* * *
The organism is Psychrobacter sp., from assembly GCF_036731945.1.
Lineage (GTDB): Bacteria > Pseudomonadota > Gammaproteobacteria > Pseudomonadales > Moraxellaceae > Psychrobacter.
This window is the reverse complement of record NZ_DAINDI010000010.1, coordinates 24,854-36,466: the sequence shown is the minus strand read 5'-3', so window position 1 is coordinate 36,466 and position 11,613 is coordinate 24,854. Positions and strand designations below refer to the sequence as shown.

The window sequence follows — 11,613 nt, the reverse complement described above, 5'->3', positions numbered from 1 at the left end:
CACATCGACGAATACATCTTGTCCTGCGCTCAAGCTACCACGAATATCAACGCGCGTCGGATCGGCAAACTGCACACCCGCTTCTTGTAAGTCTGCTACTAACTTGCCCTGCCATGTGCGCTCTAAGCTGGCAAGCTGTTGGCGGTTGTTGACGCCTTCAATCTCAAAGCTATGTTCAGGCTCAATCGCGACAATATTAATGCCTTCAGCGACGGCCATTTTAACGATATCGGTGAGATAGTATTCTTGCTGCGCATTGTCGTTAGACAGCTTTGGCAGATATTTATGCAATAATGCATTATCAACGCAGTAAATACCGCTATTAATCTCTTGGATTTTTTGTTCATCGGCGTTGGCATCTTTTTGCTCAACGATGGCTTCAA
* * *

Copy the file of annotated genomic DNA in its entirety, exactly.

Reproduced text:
The organism is Psychrobacter sp., from assembly GCF_036731945.1.
Lineage (GTDB): Bacteria > Pseudomonadota > Gammaproteobacteria > Pseudomonadales > Moraxellaceae > Psychrobacter.
This window is the reverse complement of record NZ_DAINDI010000010.1, coordinates 24,854-36,466: the sequence shown is the minus strand read 5'-3', so window position 1 is coordinate 36,466 and position 11,613 is coordinate 24,854. Positions and strand designations below refer to the sequence as shown.

The window sequence follows — 11,613 nt, the reverse complement described above, 5'->3', positions numbered from 1 at the left end:
CACATCGACGAATACATCTTGTCCTGCGCTCAAGCTACCACGAATATCAACGCGCGTCGGATCGGCAAACTGCACACCCGCTTCTTGTAAGTCTGCTACTAACTTGCCCTGCCATGTGCGCTCTAAGCTGGCAAGCTGTTGGCGGTTGTTGACGCCTTCAATCTCAAAGCTATGTTCAGGCTCAATCGCGACAATATTAATGCCTTCAGCGACGGCCATTTTAACGATATCGGTGAGATAGTATTCTTGCTGCGCATTGTCGTTAGACAGCTTTGGCAGATATTTATGCAATAATGCATTATCAACGCAGTAAATACCGCTATTAATCTCTTGGATTTTTTGTTCATCGGCGTTGGCATCTTTTTGCTCAACGATGGCTTCAA